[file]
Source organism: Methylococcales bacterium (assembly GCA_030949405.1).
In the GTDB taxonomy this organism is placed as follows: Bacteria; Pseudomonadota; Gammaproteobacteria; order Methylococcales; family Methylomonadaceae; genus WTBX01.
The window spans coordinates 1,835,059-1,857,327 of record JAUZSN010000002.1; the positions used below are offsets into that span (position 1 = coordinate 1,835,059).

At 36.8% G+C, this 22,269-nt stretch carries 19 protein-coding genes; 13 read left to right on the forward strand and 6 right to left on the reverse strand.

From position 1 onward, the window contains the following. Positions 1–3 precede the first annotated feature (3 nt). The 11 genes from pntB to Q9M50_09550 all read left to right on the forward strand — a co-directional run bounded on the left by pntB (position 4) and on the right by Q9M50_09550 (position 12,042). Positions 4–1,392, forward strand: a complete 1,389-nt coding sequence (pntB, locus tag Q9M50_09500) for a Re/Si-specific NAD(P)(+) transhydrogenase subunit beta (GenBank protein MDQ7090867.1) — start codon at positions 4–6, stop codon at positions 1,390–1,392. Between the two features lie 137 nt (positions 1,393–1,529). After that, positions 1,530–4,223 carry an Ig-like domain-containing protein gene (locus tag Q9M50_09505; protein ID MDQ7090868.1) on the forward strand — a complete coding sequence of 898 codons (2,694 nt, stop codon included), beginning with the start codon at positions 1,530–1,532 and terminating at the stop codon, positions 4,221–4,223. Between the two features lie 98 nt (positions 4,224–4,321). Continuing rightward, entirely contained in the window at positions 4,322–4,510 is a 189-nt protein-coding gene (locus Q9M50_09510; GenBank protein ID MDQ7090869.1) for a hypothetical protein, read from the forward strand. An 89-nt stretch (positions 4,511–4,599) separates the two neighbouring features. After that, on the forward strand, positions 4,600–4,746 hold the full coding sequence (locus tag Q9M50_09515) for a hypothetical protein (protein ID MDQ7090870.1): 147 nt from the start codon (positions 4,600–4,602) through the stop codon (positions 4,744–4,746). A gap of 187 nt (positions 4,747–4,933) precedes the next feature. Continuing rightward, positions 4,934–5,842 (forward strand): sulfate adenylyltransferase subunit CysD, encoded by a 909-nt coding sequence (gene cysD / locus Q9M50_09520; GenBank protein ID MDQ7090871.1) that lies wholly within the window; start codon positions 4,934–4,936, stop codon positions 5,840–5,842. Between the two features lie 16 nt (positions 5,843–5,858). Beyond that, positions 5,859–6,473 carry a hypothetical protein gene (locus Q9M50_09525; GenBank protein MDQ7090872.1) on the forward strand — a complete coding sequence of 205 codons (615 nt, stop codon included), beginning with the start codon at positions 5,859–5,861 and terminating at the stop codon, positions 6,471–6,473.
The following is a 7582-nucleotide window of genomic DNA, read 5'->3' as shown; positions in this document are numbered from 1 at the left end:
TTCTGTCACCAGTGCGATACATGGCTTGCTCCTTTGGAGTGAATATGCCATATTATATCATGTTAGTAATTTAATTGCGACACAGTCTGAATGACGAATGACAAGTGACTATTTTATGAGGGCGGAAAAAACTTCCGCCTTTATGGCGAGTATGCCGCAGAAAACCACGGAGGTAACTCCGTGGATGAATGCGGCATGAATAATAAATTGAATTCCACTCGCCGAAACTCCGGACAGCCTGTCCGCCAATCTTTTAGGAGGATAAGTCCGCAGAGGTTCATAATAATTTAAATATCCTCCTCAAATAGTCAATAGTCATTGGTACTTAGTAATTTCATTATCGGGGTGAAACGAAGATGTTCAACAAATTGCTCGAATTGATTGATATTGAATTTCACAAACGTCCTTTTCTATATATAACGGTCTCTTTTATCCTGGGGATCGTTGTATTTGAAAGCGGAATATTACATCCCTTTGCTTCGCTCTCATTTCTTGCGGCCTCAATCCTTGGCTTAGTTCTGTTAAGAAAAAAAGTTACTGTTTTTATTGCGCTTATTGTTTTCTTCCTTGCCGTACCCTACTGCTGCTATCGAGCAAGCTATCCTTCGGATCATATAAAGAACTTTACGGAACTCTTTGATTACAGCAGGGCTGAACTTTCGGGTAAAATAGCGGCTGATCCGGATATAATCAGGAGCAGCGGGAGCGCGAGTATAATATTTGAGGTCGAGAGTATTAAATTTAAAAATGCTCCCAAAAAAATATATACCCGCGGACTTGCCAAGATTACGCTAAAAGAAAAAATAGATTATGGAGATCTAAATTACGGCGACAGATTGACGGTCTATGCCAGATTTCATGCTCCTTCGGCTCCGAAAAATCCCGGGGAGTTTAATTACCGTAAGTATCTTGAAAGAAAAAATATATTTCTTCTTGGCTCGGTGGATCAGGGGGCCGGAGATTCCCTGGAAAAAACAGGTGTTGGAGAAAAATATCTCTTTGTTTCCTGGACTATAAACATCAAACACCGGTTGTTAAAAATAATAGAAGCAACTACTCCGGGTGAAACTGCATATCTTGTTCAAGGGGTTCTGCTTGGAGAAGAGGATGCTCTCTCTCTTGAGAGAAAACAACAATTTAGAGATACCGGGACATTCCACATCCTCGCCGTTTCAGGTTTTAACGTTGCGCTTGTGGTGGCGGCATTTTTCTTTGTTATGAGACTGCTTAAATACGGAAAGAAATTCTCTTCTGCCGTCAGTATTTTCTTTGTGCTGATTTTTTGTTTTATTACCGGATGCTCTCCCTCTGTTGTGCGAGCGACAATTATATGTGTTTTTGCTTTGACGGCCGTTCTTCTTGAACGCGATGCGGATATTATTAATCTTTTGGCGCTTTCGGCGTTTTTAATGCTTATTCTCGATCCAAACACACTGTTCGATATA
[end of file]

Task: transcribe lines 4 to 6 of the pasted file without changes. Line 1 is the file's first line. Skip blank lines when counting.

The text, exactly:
At 36.8% G+C, this 22,269-nt stretch carries 19 protein-coding genes; 13 read left to right on the forward strand and 6 right to left on the reverse strand.

From position 1 onward, the window contains the following. Positions 1–3 precede the first annotated feature (3 nt). The 11 genes from pntB to Q9M50_09550 all read left to right on the forward strand — a co-directional run bounded on the left by pntB (position 4) and on the right by Q9M50_09550 (position 12,042). Positions 4–1,392, forward strand: a complete 1,389-nt coding sequence (pntB, locus tag Q9M50_09500) for a Re/Si-specific NAD(P)(+) transhydrogenase subunit beta (GenBank protein MDQ7090867.1) — start codon at positions 4–6, stop codon at positions 1,390–1,392. Between the two features lie 137 nt (positions 1,393–1,529). After that, positions 1,530–4,223 carry an Ig-like domain-containing protein gene (locus tag Q9M50_09505; protein ID MDQ7090868.1) on the forward strand — a complete coding sequence of 898 codons (2,694 nt, stop codon included), beginning with the start codon at positions 1,530–1,532 and terminating at the stop codon, positions 4,221–4,223. Between the two features lie 98 nt (positions 4,224–4,321). Continuing rightward, entirely contained in the window at positions 4,322–4,510 is a 189-nt protein-coding gene (locus Q9M50_09510; GenBank protein ID MDQ7090869.1) for a hypothetical protein, read from the forward strand. An 89-nt stretch (positions 4,511–4,599) separates the two neighbouring features. After that, on the forward strand, positions 4,600–4,746 hold the full coding sequence (locus tag Q9M50_09515) for a hypothetical protein (protein ID MDQ7090870.1): 147 nt from the start codon (positions 4,600–4,602) through the stop codon (positions 4,744–4,746). A gap of 187 nt (positions 4,747–4,933) precedes the next feature. Continuing rightward, positions 4,934–5,842 (forward strand): sulfate adenylyltransferase subunit CysD, encoded by a 909-nt coding sequence (gene cysD / locus Q9M50_09520; GenBank protein ID MDQ7090871.1) that lies wholly within the window; start codon positions 4,934–4,936, stop codon positions 5,840–5,842. Between the two features lie 16 nt (positions 5,843–5,858). Beyond that, positions 5,859–6,473 carry a hypothetical protein gene (locus Q9M50_09525; GenBank protein MDQ7090872.1) on the forward strand — a complete coding sequence of 205 codons (615 nt, stop codon included), beginning with the start codon at positions 5,859–5,861 and terminating at the stop codon, positions 6,471–6,473.
The following is a 7582-nucleotide window of genomic DNA, read 5'->3' as shown; positions in this document are numbered from 1 at the left end: